Jacqueline Kruser, MD, MS | Health Care Delivery and Decision Making
Jacqueline Kruser, MD, MS, is a pulmonologist and critical care physician whose research aims to improve healthcare delivery and decision making for patients with critical illness.
Dr. Kruser’s research team uses a range of cross-disciplinary methods from health services research, engineering, and medical social sciences to improve the ICU system to better meet the needs of patients, their families, and ICU clinicians.
A Process Model of Intensive Care
Mechanical ventilation is a form of life support for patients with acute respiratory failure. Unfortunately, not all patients with respiratory failure who need mechanical ventilation survive and recover. Decision making about stopping or prolonging the use of life support in patients who are not recovering can be very burdensome for patients, their families, and clinicians. Dr. Kruser’s research team is working to find new ways to help support these types of challenging decisions.
Dr. Kruser and her collaborators have partnered with patients, family members, and members of the interprofessional medical ICU and palliative care teams to better understand how these difficult decisions are currently made. In collaboration with engineers who specialize in healthcare delivery, her research team has developed a detailed process model that illustrates the complex series of events and interactions that take place during an ICU stay that influence decisions about mechanical ventilation. The team is currently investigating the critical periods in the model where active deliberation occurs between patients, their families, and clinicians.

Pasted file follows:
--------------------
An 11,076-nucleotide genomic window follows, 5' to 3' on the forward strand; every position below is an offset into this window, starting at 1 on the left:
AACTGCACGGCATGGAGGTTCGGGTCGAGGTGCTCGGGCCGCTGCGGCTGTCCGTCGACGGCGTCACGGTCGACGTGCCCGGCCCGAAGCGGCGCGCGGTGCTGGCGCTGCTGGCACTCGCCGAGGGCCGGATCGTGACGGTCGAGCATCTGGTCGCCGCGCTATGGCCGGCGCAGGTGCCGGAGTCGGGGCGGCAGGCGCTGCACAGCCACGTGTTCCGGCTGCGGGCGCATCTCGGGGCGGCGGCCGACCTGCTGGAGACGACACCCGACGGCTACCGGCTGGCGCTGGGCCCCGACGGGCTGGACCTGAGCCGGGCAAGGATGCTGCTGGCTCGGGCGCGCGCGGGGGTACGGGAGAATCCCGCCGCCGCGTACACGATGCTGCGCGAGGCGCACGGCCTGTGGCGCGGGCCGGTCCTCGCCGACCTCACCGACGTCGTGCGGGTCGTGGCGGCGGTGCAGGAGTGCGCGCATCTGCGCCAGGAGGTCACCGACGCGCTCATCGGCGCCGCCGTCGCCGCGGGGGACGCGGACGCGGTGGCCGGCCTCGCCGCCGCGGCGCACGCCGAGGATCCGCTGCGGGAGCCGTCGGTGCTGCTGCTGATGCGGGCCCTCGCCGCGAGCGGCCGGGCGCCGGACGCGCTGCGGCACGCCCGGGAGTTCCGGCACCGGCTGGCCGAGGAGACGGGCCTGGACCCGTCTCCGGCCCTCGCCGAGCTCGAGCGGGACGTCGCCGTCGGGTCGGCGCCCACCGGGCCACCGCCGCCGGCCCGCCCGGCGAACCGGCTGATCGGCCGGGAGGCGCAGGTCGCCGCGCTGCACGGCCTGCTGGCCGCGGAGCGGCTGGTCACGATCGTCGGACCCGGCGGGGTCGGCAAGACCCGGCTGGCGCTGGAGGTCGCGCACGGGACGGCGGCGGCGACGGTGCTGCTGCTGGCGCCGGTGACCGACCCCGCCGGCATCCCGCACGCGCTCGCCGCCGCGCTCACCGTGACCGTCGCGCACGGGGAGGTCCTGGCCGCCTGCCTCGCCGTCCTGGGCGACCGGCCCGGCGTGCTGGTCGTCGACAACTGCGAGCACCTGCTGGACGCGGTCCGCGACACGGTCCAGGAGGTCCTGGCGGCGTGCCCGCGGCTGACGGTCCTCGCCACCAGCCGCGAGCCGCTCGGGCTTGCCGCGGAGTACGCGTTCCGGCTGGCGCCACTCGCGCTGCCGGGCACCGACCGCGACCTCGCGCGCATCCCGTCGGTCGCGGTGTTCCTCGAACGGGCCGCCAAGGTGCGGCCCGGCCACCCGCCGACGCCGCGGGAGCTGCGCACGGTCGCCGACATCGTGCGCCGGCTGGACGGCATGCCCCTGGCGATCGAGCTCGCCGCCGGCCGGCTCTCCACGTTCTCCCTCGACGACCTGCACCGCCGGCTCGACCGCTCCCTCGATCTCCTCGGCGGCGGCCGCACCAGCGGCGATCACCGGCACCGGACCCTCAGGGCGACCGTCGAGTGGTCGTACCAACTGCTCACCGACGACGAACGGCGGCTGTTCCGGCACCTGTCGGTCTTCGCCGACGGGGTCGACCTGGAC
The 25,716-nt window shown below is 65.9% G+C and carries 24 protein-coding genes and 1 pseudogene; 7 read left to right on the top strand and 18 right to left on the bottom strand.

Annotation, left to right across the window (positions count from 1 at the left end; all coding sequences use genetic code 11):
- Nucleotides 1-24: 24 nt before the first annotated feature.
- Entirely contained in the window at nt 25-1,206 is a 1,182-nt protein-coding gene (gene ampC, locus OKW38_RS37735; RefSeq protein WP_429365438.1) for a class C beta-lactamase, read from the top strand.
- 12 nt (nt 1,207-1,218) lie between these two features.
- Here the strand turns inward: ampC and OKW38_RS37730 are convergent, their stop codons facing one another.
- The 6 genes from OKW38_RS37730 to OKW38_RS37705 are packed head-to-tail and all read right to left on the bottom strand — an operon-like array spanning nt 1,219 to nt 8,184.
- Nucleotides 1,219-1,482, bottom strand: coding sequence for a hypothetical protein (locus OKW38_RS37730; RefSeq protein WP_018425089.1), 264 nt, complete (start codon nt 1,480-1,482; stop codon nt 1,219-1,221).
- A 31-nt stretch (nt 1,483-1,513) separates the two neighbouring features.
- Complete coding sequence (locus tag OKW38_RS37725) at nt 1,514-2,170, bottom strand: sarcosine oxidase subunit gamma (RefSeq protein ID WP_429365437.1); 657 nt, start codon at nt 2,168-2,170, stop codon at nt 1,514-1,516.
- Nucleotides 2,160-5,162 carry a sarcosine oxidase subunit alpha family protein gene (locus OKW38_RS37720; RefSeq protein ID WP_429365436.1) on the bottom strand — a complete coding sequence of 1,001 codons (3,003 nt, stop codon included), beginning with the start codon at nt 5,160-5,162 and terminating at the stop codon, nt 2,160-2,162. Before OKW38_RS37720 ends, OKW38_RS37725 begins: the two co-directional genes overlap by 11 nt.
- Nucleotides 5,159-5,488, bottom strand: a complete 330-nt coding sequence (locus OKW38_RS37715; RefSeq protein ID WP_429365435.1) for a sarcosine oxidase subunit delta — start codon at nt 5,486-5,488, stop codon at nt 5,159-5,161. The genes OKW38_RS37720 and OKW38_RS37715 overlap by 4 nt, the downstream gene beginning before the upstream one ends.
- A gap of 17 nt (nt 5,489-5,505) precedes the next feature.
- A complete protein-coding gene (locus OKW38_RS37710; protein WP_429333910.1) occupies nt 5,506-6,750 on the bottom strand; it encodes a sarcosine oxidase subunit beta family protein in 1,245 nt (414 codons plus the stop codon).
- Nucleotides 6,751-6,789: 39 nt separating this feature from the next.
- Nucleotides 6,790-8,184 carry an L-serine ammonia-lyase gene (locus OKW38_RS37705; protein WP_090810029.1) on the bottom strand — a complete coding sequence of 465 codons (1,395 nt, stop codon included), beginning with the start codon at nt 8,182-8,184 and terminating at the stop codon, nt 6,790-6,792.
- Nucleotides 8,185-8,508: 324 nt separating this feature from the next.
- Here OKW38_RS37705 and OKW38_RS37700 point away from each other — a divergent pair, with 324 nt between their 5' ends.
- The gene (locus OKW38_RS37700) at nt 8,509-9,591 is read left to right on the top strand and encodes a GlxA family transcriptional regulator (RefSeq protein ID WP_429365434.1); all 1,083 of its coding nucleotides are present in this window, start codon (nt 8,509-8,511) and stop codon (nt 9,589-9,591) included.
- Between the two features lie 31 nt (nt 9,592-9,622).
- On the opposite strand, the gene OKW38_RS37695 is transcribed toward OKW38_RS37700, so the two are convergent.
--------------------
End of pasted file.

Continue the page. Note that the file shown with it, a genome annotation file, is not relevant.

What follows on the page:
A Systems Approach to Align ICU Care with Patient Treatment Goals
Almost 400,000 people in the United States develop the syndrome of chronic critical illness each year, and many older adults with this condition receive high-burden, invasive medical treatments near the end-of-life. This project draws from cross-disciplinary methods in systems engineering and qualitative research to develop a new way to help patients with chronic critical illness make medical decisions that reflect their personal goals, values, and preferences.
Time-Limited Trials to Improve the Care of Mechanically Ventilated Adults
Time-limited trials in intensive care are a care-delivery strategy where clinicians, patients, and families agree to try life support for a period of time and then re-evaluate continued use based on how the patient responds to treatment. Despite increasing interest in time-limited trials, very little is known about how best to use these trials to support patients, families, and clinicians. The goal of this study is to determine the mechanisms, feasibility, and acceptability of time-limited trials of mechanical ventilation in the ICU in order to optimize their effectiveness and safeguard against unintended harms.
View Dr. Kruser’s publications on NCBI My Bibliography.
If you are interested in joining our group, please send your CV and a brief description of your research experience and interests to Dr. Kruser at email@example.com.
Dr. Kruser’s research is funded by the National Institutes of Health/National Heart, Lung and Blood Institute.